If you want to read more about minimal marking and effective grading the WAC way, you can find a recap of the workshop here, which includes a link to resources.

Happy grading!

Midterm Reflection and Low-stakes Writing

With midterms over, or nearly over, and spring break on the horizon, many of us are taking stock of student performance. In a perfect world we would all look at our grade books or spreadsheets and see that all of our students were right on track. In reality, this is a time when some are left wondering, why are midterm scores are lower than expected? That gap between expectation and performance is an important one to explore, and one of the ways to do so is through low-stakes writing.

Self-assessment has a long history in higher education. Scholars, like the prolific David Boud, and journals, such as Assessment & Evaluation in Higher Education, have been devoted to the topic since the 1970s. Studies on and strategies for student self-assessment abound, and the above links provide a starting point for those who are interested in exploring the topic. One WAC-friendly approach is low-stakes writing. Low-stakes writing is short, reflective writing. It is also writing that is ungraded or graded simply, using something like a check system or a limited point scale (a five-point scale is common), so that is doesn’t feel like a burden to students or to instructors.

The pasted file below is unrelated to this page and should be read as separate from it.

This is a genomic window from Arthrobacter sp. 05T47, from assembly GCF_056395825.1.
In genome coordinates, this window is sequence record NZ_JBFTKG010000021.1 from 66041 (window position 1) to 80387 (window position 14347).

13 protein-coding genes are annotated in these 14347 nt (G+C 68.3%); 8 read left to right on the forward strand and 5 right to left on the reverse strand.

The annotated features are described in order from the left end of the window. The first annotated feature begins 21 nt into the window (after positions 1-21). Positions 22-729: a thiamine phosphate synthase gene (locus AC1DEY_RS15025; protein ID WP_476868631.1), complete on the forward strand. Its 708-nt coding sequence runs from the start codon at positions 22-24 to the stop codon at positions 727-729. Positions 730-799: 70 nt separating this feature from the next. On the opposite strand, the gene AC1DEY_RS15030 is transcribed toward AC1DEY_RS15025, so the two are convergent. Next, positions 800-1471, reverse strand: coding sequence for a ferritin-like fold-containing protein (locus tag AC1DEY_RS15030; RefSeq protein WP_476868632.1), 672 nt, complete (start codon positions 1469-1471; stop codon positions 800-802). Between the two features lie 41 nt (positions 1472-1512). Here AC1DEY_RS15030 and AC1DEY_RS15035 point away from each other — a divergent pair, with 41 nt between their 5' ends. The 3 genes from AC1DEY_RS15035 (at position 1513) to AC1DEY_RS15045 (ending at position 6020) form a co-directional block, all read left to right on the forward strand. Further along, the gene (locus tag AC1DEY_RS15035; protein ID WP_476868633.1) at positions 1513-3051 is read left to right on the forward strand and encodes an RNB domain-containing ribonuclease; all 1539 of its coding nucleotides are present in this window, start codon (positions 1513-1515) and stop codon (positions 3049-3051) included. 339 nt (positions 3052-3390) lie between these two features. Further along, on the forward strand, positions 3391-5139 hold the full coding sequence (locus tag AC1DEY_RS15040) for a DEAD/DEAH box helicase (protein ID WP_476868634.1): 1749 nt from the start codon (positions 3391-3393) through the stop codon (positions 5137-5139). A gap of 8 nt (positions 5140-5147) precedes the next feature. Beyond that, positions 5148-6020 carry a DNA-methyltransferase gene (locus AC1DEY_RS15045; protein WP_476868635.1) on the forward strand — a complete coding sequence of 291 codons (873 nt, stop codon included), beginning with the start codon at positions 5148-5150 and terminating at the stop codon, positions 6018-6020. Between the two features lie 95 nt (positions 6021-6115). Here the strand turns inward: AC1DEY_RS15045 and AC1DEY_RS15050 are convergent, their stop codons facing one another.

There are a number of ways that you might structure low-stakes midterm self-evaluations. They can be take-home, in-class, or online. They can focus on the midterm exam or assignment, or consider the course up to the point of writing. In any case, prompts should encourage students to think about themselves as learners and set both you and your students up to be more effective in the coming weeks of the semester. Low-stakes writing suggestions include questions about the midterm:

Was the format of the midterm what you expected? What about the content? Was there anything about the midterm that surprised you?

Course content:

  • Are there any concepts that you still do not understand at this point of semester? What areas of course content do you feel particularly strong in? What areas do you need to work on?

Personal performance:

  • Did the grade you received on the midterm match your expectations? Do you know where you stand, grade-wise, in this class? Are you content with your grade thus far? Do you know what you need to do if you want your grade to improve?

Study habits:

  • How do you prepare for class meetings, generally? How did you prepare for the midterm? Is there anything that you would change about your study habits?

No matter what you ask, low-stakes writing assignments like these can be a great way to facilitate communication between you and your students.